Facts about Mitochondria

Mitochondria are known as the powerhouse of the cell.

What are Mitochondria?

Mitochondria are a double-membrane-bound, bean-shaped, colourless organelle found in all types of aerobic organisms such as plants, animals and other eukaryotic organisms. They are free-floating organelles found within the cytoplasm, which functions as a digestive system of the cell. They play a major role in breaking down the nutrients and generating energy-rich molecules for the cell. Several biochemical reactions associated with cellular respiration take place within the mitochondria.

The term ‘mitochondrion’ was derived from a Greek word which means threadlike granules and was first described by German pathologist -Richard Altmann in the year 1890.

According to studies and research, the mitochondria cell organelles are normally inherited exclusively from the mother. There are more interesting and unbelievable facts about mitochondria, which have been described below pointwise.

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Interesting Facts about Mitochondria


Mitochondria are called the powerhouse of the cell, as these cell organelles are responsible for producing ATP molecules, the energy currency of the cell.


Mitochondria are rod-shaped, double-membrane cell organelle, with a distinct structure and specialized functions. These organelles are found in both animal cells and plant cells where they produce energy for cellular activities.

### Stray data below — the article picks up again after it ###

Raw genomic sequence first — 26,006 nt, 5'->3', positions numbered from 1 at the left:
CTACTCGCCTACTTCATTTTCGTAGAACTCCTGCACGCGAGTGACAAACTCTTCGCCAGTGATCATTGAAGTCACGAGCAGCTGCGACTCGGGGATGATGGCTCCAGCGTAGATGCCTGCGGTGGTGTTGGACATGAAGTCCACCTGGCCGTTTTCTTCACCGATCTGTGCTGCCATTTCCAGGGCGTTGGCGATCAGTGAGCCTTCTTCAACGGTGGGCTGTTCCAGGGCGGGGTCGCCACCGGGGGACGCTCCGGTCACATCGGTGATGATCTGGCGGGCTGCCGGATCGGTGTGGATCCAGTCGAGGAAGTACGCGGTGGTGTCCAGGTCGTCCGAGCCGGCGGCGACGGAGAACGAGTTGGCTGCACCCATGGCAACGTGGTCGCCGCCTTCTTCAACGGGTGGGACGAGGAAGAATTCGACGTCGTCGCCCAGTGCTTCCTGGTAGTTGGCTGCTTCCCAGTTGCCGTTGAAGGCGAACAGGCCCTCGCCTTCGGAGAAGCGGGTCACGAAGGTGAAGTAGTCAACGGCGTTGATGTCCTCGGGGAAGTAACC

Mitochondria are also able to manufacture their proteins with the help of their own ribosomes.


The total number of mitochondria in a cell varies with their energy requirement. Cells that require more energy to complete their metabolism will have especially high numbers of mitochondria.


Muscle cells are the only cells with a high number of mitochondria. This is mainly because the muscles require more energy for their mobility and other muscular activities. The required energy is supplied by the mitochondria.

Explore more: Metabolism and Metabolic Pathways


The programmed cell death, also called Apoptosis, generally begins in mitochondria. Other specialized functions include apoptosis, controlling the cell cycle, cell growth and detoxifying ammonia in the liver cells.


Any irregularity in the functioning of mitochondria can have a direct effect on human health. The symptoms of mitochondrial disorders vary from person to person. Alpers disease and Barth syndrome are examples of mitochondrial disorders.


Mitochondria are quite similar to some bacteria. Because these cell organelles have their own DNA located in the matrix and they also comprise a double-layered membrane composed of lipids, just like a prokaryotes membrane.


The total number of mitochondria per cell varies. Red blood cells are the only cells in the human body which lack mitochondria. Other cells including liver cells and muscle cells comprise hundreds to thousands of mitochondria.


The size and shapes of mitochondria vary with their functions. Based on the energy requirement by the cells, mitochondria change shapes and respond quickly. When the cell needs more energy, the mitochondria reproduce by growing larger and then dividing. When the cell needs less energy, some mitochondria become inactive or die.

Also Refer: Structure of Mitochondria

This article concludes an introduction to mitochondria and its amazing facts. To know more about mitochondria and other related topics and important questions, keep visiting our website at BYJU’S Biology.

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